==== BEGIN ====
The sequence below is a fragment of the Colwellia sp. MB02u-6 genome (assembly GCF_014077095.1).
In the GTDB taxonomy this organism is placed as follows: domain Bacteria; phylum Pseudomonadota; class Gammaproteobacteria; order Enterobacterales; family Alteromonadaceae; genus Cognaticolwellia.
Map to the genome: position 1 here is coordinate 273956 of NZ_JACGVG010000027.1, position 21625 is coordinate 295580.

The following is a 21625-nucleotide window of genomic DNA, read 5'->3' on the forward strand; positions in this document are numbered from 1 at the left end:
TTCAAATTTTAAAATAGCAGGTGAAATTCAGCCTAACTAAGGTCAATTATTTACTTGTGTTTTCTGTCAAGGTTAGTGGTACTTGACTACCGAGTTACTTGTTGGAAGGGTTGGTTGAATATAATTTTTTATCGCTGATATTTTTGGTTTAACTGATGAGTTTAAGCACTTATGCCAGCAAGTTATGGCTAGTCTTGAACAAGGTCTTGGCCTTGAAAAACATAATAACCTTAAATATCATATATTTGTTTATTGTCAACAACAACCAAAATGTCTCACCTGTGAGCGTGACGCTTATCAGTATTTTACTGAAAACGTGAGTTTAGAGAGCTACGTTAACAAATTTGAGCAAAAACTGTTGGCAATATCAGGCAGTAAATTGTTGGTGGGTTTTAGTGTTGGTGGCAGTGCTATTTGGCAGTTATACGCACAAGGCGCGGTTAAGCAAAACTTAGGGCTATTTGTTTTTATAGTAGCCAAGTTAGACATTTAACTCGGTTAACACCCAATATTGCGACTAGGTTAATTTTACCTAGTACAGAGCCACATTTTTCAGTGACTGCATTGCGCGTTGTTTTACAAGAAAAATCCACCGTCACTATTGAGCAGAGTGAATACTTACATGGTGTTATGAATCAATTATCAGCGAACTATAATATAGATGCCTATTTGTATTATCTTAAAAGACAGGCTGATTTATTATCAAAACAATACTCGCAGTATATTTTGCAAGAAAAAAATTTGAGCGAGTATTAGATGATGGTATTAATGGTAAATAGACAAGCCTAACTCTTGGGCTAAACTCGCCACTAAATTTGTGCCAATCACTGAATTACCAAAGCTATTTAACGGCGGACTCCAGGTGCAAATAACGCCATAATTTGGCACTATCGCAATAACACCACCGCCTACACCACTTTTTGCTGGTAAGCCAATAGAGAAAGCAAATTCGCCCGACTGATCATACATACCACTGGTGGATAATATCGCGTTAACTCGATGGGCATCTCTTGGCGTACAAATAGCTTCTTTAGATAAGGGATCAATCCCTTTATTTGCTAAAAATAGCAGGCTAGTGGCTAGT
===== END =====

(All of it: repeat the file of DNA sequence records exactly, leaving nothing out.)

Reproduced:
The sequence below is a fragment of the Colwellia sp. MB02u-6 genome (assembly GCF_014077095.1).
In the GTDB taxonomy this organism is placed as follows: domain Bacteria; phylum Pseudomonadota; class Gammaproteobacteria; order Enterobacterales; family Alteromonadaceae; genus Cognaticolwellia.
Map to the genome: position 1 here is coordinate 273956 of NZ_JACGVG010000027.1, position 21625 is coordinate 295580.

The following is a 21625-nucleotide window of genomic DNA, read 5'->3' on the forward strand; positions in this document are numbered from 1 at the left end:
TTCAAATTTTAAAATAGCAGGTGAAATTCAGCCTAACTAAGGTCAATTATTTACTTGTGTTTTCTGTCAAGGTTAGTGGTACTTGACTACCGAGTTACTTGTTGGAAGGGTTGGTTGAATATAATTTTTTATCGCTGATATTTTTGGTTTAACTGATGAGTTTAAGCACTTATGCCAGCAAGTTATGGCTAGTCTTGAACAAGGTCTTGGCCTTGAAAAACATAATAACCTTAAATATCATATATTTGTTTATTGTCAACAACAACCAAAATGTCTCACCTGTGAGCGTGACGCTTATCAGTATTTTACTGAAAACGTGAGTTTAGAGAGCTACGTTAACAAATTTGAGCAAAAACTGTTGGCAATATCAGGCAGTAAATTGTTGGTGGGTTTTAGTGTTGGTGGCAGTGCTATTTGGCAGTTATACGCACAAGGCGCGGTTAAGCAAAACTTAGGGCTATTTGTTTTTATAGTAGCCAAGTTAGACATTTAACTCGGTTAACACCCAATATTGCGACTAGGTTAATTTTACCTAGTACAGAGCCACATTTTTCAGTGACTGCATTGCGCGTTGTTTTACAAGAAAAATCCACCGTCACTATTGAGCAGAGTGAATACTTACATGGTGTTATGAATCAATTATCAGCGAACTATAATATAGATGCCTATTTGTATTATCTTAAAAGACAGGCTGATTTATTATCAAAACAATACTCGCAGTATATTTTGCAAGAAAAAAATTTGAGCGAGTATTAGATGATGGTATTAATGGTAAATAGACAAGCCTAACTCTTGGGCTAAACTCGCCACTAAATTTGTGCCAATCACTGAATTACCAAAGCTATTTAACGGCGGACTCCAGGTGCAAATAACGCCATAATTTGGCACTATCGCAATAACACCACCGCCTACACCACTTTTTGCTGGTAAGCCAATAGAGAAAGCAAATTCGCCCGACTGATCATACATACCACTGGTGGATAATATCGCGTTAACTCGATGGGCATCTCTTGGCGTACAAATAGCTTCTTTAGATAAGGGATCAATCCCTTTATTTGCTAAAAATAGCAGGCTAGTGGCTAGT